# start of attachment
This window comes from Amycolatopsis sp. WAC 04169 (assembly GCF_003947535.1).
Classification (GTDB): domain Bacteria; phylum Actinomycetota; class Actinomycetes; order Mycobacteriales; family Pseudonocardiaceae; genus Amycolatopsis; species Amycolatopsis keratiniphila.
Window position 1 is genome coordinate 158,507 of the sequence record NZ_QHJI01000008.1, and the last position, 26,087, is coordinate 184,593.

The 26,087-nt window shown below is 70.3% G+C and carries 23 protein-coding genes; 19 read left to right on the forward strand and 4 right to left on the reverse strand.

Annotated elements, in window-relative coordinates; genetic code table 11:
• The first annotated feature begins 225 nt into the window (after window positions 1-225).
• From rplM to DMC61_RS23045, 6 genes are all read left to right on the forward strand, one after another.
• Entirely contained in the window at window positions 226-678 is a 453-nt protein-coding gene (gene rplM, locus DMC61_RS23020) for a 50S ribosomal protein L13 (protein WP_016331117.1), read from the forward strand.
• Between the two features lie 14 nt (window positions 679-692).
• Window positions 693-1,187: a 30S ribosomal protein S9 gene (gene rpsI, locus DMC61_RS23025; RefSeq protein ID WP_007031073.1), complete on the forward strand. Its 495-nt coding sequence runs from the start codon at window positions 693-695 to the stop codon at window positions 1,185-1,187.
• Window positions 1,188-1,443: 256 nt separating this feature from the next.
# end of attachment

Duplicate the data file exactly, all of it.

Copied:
This window comes from Amycolatopsis sp. WAC 04169 (assembly GCF_003947535.1).
Classification (GTDB): domain Bacteria; phylum Actinomycetota; class Actinomycetes; order Mycobacteriales; family Pseudonocardiaceae; genus Amycolatopsis; species Amycolatopsis keratiniphila.
Window position 1 is genome coordinate 158,507 of the sequence record NZ_QHJI01000008.1, and the last position, 26,087, is coordinate 184,593.

The 26,087-nt window shown below is 70.3% G+C and carries 23 protein-coding genes; 19 read left to right on the forward strand and 4 right to left on the reverse strand.

Annotated elements, in window-relative coordinates; genetic code table 11:
• The first annotated feature begins 225 nt into the window (after window positions 1-225).
• From rplM to DMC61_RS23045, 6 genes are all read left to right on the forward strand, one after another.
• Entirely contained in the window at window positions 226-678 is a 453-nt protein-coding gene (gene rplM, locus DMC61_RS23020) for a 50S ribosomal protein L13 (protein WP_016331117.1), read from the forward strand.
• Between the two features lie 14 nt (window positions 679-692).
• Window positions 693-1,187: a 30S ribosomal protein S9 gene (gene rpsI, locus DMC61_RS23025; RefSeq protein ID WP_007031073.1), complete on the forward strand. Its 495-nt coding sequence runs from the start codon at window positions 693-695 to the stop codon at window positions 1,185-1,187.
• Window positions 1,188-1,443: 256 nt separating this feature from the next.